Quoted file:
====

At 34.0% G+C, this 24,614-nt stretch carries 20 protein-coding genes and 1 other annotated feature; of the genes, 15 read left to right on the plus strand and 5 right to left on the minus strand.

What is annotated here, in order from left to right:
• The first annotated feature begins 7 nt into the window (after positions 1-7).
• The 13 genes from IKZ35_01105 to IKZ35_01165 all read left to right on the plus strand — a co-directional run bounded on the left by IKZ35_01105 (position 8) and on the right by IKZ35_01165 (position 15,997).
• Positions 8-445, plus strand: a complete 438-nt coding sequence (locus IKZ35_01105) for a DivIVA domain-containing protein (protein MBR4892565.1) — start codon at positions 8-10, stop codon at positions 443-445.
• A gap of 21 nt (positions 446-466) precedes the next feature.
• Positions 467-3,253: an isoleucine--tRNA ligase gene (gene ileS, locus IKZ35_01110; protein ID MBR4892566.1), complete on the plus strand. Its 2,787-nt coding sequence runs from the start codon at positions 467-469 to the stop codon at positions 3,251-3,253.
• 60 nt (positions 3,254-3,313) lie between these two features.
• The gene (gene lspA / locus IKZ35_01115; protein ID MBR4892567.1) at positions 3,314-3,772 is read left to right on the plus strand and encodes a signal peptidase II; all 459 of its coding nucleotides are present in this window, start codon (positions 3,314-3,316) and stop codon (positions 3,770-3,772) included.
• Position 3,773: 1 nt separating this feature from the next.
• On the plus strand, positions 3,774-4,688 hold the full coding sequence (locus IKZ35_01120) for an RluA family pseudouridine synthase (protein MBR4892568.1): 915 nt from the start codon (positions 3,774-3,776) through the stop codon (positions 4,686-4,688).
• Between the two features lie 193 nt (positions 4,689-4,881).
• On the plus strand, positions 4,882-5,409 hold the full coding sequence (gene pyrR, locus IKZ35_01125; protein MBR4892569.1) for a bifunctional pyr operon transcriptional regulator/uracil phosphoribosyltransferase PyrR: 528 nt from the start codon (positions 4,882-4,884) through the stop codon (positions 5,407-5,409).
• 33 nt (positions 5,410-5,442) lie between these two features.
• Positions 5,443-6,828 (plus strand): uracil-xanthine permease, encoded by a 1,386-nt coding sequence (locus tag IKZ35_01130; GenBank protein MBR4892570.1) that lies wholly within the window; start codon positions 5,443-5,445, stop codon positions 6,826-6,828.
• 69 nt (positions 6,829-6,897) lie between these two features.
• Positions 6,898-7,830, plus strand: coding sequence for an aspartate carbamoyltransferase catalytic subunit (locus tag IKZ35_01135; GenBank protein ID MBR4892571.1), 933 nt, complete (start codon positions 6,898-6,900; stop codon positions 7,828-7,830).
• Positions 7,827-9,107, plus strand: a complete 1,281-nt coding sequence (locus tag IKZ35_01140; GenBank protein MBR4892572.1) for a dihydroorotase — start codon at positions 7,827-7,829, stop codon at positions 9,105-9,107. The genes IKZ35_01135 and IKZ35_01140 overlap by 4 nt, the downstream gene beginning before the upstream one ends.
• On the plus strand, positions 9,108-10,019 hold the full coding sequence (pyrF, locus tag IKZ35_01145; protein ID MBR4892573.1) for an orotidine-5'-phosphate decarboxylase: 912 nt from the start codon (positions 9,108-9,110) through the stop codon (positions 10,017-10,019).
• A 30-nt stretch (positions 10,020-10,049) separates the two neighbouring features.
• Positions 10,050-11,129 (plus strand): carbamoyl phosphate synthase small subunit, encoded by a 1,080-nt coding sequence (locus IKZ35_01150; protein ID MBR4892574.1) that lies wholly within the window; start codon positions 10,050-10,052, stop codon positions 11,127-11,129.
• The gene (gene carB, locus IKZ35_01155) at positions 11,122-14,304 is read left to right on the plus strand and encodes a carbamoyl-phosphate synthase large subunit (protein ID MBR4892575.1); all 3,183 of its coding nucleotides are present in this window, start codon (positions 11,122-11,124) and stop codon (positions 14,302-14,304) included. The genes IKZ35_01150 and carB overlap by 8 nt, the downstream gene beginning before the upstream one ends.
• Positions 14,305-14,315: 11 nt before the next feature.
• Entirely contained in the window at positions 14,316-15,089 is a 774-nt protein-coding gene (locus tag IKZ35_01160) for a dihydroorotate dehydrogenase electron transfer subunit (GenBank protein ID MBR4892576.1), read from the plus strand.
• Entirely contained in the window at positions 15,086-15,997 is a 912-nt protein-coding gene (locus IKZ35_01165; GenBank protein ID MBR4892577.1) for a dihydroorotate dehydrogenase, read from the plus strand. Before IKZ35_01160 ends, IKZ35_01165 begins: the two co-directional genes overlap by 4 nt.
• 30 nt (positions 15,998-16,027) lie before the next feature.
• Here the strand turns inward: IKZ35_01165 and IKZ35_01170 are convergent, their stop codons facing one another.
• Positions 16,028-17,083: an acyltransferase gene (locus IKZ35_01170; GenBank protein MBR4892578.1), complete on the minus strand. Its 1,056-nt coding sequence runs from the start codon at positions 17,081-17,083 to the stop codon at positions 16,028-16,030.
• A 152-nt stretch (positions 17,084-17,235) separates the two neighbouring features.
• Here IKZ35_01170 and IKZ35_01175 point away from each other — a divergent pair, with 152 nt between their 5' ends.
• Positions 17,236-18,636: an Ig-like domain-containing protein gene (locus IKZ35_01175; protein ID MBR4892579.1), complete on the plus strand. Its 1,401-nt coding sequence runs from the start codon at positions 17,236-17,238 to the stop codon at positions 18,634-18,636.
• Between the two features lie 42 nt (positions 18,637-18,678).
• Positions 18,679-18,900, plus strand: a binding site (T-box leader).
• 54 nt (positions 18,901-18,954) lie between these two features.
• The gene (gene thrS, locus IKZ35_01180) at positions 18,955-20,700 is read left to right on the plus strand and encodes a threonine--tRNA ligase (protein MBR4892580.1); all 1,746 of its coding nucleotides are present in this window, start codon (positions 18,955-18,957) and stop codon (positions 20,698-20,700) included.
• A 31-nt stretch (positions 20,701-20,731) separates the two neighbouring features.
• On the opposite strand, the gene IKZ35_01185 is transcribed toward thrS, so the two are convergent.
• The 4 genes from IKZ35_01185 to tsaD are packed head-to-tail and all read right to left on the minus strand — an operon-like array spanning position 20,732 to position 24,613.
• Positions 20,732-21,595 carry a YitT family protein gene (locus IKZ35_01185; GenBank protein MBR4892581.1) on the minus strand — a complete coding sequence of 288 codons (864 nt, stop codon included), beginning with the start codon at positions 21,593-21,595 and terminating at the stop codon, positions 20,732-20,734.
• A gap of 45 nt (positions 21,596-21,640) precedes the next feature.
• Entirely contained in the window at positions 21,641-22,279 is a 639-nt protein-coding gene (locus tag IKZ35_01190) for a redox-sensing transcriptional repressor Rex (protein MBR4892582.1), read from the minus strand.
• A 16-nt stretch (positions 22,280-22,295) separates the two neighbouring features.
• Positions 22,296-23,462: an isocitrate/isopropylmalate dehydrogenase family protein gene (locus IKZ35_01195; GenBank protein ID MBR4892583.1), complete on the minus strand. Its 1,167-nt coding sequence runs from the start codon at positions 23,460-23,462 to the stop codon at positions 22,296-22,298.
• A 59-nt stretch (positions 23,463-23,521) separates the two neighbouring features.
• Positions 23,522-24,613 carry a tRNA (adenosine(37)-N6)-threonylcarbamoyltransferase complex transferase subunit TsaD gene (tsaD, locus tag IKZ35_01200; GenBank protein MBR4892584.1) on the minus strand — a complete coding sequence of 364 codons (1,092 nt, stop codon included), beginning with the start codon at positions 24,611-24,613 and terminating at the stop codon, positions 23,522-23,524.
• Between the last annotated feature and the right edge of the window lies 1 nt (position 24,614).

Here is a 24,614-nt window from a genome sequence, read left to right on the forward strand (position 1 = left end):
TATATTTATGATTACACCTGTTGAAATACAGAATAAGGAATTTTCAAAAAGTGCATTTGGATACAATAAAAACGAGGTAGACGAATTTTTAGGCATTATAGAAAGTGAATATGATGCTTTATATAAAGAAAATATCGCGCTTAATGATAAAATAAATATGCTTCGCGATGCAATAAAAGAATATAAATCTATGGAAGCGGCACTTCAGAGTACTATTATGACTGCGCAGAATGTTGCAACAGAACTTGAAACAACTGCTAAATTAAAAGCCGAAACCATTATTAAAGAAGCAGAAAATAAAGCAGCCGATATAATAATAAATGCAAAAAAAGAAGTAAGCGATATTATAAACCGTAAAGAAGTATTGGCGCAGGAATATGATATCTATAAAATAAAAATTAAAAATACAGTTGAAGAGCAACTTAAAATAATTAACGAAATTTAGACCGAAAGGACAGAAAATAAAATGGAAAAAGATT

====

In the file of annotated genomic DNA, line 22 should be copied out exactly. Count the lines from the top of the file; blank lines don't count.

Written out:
• The gene (gene carB, locus IKZ35_01155) at positions 11,122-14,304 is read left to right on the plus strand and encodes a carbamoyl-phosphate synthase large subunit (protein ID MBR4892575.1); all 3,183 of its coding nucleotides are present in this window, start codon (positions 11,122-11,124) and stop codon (positions 14,302-14,304) included. The genes IKZ35_01150 and carB overlap by 8 nt, the downstream gene beginning before the upstream one ends.